First founded Jewish fraternity closed on UF campus for misconduct toward military vets

 


The University of Florida chapter of Zeta Beta Tau fraternity was closed last Tuesday, April 28, after a misconduct investigation by the university was started in light of reports that ZBT members attending a spring formal yelled at, spat on, and hurled beer bottles at a group of military veterans who were also staying at the same Panama City Beach resort. The veterans were attending the Warrior Beach Retreat at the Laketown Wharf to relax and heal.

After receiving the information of the fraternity members’ behavior, the university charged the fraternity with obscene behavior, public drinking, causing physical or other harm, theft and property damage.

“I continue to be saddened and disappointed by the reported mistreatment and disrespect of our military veterans,” said UF President Kent Fuchs in a prepared statement. “Our university has always honored, and will always honor, the service of veterans.”

Vice President of Student Affairs Dave Kratzer, a retired U.S. Army general, said he was disgusted by reports stating the way the students treated military vets and that the university would “deal swiftly with this.”

“In the course of dual investigations, ZBT and the University of Florida have found additional evidence of behavior from some members that falls well below the standards of both organization. While investigators have not yet found conclusive evidence regarding some of the more egregious allegations, it is clear that students made irresponsible decisions and behaved in ways that are unacceptable and disrespectful,” ZBT International Fraternity President Matthew J. Rubins, Kappa (Cornell University) ’90, said in a statement on the Zeta Beta Tau website.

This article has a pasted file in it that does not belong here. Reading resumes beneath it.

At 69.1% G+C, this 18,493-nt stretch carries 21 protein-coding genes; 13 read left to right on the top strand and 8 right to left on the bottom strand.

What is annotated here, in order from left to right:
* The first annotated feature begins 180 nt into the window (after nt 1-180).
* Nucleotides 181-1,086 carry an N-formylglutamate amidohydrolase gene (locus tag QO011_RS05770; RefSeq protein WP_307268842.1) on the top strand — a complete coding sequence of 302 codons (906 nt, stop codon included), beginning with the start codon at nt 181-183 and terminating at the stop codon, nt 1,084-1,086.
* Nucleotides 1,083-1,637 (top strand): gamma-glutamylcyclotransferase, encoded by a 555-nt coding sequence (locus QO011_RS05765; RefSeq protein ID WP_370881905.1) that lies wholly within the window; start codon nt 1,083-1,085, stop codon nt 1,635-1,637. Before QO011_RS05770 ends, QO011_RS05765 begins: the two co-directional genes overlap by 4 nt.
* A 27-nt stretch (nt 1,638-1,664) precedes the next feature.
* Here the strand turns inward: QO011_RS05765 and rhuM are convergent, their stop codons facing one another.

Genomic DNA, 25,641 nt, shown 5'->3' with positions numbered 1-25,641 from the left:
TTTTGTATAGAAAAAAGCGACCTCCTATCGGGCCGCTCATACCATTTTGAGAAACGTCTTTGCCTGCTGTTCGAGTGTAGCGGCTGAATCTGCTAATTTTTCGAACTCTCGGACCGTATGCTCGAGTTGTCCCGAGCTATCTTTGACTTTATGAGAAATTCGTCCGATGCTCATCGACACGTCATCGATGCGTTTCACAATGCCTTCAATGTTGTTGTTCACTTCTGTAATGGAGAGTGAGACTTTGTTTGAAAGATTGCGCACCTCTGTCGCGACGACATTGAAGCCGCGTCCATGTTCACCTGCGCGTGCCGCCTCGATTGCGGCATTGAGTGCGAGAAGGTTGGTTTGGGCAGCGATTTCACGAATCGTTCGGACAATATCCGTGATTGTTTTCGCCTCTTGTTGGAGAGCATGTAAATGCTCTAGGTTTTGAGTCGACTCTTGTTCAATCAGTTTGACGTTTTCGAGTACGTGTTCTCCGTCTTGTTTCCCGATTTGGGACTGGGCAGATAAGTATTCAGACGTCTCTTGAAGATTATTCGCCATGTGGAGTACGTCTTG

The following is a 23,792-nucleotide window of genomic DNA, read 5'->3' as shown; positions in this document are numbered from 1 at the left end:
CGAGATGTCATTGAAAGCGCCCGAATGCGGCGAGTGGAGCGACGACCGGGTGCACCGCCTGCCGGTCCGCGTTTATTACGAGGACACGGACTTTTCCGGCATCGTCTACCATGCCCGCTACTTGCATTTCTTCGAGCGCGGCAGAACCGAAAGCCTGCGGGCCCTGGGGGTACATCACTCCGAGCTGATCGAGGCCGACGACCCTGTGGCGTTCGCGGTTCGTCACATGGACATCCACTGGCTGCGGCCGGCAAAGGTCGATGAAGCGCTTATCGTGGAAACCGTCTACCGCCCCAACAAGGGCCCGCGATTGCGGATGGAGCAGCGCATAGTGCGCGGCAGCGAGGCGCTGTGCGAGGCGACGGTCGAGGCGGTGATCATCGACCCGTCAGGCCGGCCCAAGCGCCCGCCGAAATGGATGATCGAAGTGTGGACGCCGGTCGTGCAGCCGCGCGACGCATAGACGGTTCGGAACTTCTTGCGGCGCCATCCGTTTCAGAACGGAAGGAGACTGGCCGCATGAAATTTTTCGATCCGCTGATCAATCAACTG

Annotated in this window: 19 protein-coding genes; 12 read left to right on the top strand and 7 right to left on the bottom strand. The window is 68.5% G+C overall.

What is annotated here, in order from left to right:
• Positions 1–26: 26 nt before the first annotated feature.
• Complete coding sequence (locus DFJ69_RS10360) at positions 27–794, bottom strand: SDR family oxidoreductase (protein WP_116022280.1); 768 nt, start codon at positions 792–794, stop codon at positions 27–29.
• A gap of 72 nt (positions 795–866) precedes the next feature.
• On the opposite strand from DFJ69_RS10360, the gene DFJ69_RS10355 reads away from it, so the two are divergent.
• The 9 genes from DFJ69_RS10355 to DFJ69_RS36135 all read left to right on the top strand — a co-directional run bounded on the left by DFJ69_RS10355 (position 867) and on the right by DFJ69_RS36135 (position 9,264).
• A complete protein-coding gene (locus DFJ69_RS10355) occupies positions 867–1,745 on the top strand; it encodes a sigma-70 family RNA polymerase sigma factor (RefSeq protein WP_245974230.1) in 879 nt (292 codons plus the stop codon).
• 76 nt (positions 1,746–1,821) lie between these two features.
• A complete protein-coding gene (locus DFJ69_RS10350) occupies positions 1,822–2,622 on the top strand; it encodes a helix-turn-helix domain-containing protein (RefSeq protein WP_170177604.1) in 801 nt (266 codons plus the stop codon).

“We are absolutely disgusted by the accusations that have been made regarding the behavior of members of this chapter,” Rubins continued. “ZBT has a long history of serving our country with brothers currently serving in all ranks of the military. ZBT will work diligently to demonstrate that the alleged behavior of a few does not represent the values of the many.”

Linda Cope, founder of the nonprofit Warrior Beach Retreat, said she was pleased with the rapid response of the university and the international fraternity.

Founded as a Jewish organization in 1898 in New York City, it was the world’s first Jewish fraternity. At that time Jews weren’t allowed in fraternities. In 1903, it dropped its religious affiliations, and in 1954 it began admitting members of all faiths. The opening sentence on ZBT’s website shows its pride in its establishment as the first Jewish fraternity. According to “The Brothers” review of fraternities, ZBT is a mostly Jewish fraternity established at UF in 1921. “ZBT consists of members from various backgrounds that are mostly from South Florida and New York. The brothers are generally laid back and intelligent, yet they still enjoy the occasional party or club.”


UF Department of Student Affairs is helping to find alternate housing for students living in the frat house.

According to The Independent Florida Alligator, the university and the fraternity are still continuing the investigation into the incident. Although this incident only involved members of the UF chapter, ZBT chapters on other campuses across the U.S. are feeling the effects of these few members.

 

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